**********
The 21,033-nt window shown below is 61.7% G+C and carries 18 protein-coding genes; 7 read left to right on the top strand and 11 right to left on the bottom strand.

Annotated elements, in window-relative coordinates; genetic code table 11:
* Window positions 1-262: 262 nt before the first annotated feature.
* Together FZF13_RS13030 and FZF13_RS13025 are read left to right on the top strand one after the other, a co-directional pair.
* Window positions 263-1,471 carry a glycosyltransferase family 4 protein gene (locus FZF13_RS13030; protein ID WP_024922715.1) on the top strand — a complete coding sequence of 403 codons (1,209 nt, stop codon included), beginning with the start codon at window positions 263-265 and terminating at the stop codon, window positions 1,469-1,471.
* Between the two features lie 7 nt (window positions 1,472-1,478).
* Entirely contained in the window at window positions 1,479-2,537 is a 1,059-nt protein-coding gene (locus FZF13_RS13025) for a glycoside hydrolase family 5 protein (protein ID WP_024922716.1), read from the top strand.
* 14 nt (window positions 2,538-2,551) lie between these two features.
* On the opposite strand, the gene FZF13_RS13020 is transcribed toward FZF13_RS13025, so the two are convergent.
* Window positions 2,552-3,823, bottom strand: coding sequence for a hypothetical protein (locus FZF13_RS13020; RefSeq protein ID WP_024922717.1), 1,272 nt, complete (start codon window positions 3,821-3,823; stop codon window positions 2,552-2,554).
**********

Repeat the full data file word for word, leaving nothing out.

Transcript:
The 21,033-nt window shown below is 61.7% G+C and carries 18 protein-coding genes; 7 read left to right on the top strand and 11 right to left on the bottom strand.

Annotated elements, in window-relative coordinates; genetic code table 11:
* Window positions 1-262: 262 nt before the first annotated feature.
* Together FZF13_RS13030 and FZF13_RS13025 are read left to right on the top strand one after the other, a co-directional pair.
* Window positions 263-1,471 carry a glycosyltransferase family 4 protein gene (locus FZF13_RS13030; protein ID WP_024922715.1) on the top strand — a complete coding sequence of 403 codons (1,209 nt, stop codon included), beginning with the start codon at window positions 263-265 and terminating at the stop codon, window positions 1,469-1,471.
* Between the two features lie 7 nt (window positions 1,472-1,478).
* Entirely contained in the window at window positions 1,479-2,537 is a 1,059-nt protein-coding gene (locus FZF13_RS13025) for a glycoside hydrolase family 5 protein (protein ID WP_024922716.1), read from the top strand.
* 14 nt (window positions 2,538-2,551) lie between these two features.
* On the opposite strand, the gene FZF13_RS13020 is transcribed toward FZF13_RS13025, so the two are convergent.
* Window positions 2,552-3,823, bottom strand: coding sequence for a hypothetical protein (locus FZF13_RS13020; RefSeq protein ID WP_024922717.1), 1,272 nt, complete (start codon window positions 3,821-3,823; stop codon window positions 2,552-2,554).